MAST 6001: Management Principles
Assignment 2: Addressing Corporate Ethical Issues



MagmaCorp. (hypothetical) is a prominent Oxford Street combination designer, manufacturer and merchandiser of young women s lowestprice trendy fashions under its nown LAVA TM brand name. Competitors on the high street include the likes of H&M, Top Shop, Mango and Miss Selfridge s, to name a few.

MagmaCorp s finance director is named Eric Tightpenny, appropriately. He predicted the Q1 2008 UK-US consumer recession correctly, and today his stature within the firm has soared. A narrow  pounds and pence man and a chartered accountant by training, Tightpenny aggressively argues the importance of spending NOTHING AT ALL for the duration of the present economic storm unless absolutely necessary. Tightpenny s predictions for his segment were recorded yesterday by the FT:  Several firms in our group will be forced out of business& I will personally make sure that MagmaCorp is not one of them.

If something can t be counted, measured and inserted into a line in the reported financial statement, Tightpenny isn t interested. Doubtful of what he refers to as those  touchy-feely aspects of business , Tightpenny dismisses any notion of absolute ethical standards and related practices:  the range of different opinions on key topics means that ethics are variable-often a matter of subjective opinion .

(One time in an unguarded moment when  tight (inebriated) at a local pub, Tightpenny slurred out:  the only time ethics become a company concern is when you get caught. Just don t get caught.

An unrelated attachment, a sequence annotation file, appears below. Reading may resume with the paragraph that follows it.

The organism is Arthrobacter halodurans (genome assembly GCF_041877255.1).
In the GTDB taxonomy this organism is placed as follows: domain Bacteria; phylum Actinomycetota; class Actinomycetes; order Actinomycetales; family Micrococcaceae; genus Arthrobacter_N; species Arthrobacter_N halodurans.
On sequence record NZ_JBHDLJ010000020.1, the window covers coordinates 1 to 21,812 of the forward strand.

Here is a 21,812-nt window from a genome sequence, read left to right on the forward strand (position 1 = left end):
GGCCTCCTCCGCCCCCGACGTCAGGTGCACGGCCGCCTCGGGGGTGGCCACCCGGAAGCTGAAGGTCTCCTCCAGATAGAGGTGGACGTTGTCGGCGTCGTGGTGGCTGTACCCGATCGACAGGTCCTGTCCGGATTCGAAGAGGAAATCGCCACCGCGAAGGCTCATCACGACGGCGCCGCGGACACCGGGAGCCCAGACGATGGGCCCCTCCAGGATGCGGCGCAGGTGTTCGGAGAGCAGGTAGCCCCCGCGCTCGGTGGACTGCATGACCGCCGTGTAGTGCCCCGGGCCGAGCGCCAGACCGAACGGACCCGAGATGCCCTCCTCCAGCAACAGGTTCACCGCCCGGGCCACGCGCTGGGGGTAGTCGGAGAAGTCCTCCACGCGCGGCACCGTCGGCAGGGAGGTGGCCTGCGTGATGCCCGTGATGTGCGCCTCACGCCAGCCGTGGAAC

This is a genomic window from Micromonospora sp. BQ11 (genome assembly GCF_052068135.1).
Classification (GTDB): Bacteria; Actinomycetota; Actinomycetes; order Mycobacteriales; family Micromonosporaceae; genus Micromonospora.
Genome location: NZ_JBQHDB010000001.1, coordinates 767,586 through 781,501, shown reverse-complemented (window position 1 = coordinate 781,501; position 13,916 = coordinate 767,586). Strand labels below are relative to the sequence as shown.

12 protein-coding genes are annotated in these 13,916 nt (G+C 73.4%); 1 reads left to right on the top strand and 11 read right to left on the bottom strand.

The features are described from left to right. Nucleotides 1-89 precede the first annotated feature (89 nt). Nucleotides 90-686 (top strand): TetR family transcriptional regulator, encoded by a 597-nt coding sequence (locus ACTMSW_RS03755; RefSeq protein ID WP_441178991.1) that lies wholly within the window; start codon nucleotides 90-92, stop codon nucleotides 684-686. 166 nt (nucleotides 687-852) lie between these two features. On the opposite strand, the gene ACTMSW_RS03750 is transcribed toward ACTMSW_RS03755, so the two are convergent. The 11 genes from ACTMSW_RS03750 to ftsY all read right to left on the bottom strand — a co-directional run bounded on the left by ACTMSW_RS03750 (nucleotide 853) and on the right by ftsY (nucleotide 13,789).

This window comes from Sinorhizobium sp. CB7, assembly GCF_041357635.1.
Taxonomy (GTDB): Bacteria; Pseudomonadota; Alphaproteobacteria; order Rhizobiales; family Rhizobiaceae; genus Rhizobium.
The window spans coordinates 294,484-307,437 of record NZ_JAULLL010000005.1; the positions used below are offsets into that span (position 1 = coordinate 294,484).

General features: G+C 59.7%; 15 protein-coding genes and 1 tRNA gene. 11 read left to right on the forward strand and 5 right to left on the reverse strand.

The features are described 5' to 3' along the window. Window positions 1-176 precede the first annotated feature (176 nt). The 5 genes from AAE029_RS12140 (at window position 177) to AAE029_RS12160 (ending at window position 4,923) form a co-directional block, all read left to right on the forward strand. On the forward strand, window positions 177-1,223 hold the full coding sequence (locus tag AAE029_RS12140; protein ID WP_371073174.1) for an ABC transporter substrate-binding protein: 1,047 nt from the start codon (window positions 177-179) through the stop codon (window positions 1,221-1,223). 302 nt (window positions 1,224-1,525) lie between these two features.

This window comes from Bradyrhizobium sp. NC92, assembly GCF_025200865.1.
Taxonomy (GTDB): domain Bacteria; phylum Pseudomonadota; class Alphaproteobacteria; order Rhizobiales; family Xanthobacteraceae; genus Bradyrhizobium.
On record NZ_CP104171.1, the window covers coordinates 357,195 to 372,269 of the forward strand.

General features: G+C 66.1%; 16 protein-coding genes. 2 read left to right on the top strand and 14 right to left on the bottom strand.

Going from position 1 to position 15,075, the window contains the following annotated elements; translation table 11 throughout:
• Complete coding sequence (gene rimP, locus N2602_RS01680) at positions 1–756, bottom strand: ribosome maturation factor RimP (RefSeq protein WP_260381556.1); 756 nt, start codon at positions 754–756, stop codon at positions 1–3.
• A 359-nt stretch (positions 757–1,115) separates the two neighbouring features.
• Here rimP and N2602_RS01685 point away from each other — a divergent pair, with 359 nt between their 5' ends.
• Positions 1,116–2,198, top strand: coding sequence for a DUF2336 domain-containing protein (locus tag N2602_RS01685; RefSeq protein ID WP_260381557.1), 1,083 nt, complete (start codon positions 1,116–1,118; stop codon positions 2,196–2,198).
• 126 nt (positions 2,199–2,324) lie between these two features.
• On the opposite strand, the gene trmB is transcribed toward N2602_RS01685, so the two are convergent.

The FD s prime internal rival for influence and further promotion at MagmaCorp. is named Jack Leftbrain. He presently leads Human Resources, a continual target for Tightpenny s twice per year draconian staff and budget cuts usually but not always directed at those programmes and training where it is most difficult for Leftbrain to make a convincing case for the  hard (read: quantifiable) benefits to the organization as a whole..

Leftbrain contends that while some peripheral aspects of ethical issues might be subject to different perspectives to a degree (e.g., whether drug companies should be forced by governments to sell compounds on the basis of consumers needs rather than ability to pay, IF the former would force the firm into probable bankruptcy within five years or so), Jack contends that there are nonetheless some absolute values of fairness and humanity that MUST be reflected in ALL company s core operations for that firm to retain society s support. He refers to this as his notion of a business-social compact, as recently editorialized in Grapevine, a leading UK HR trade publication.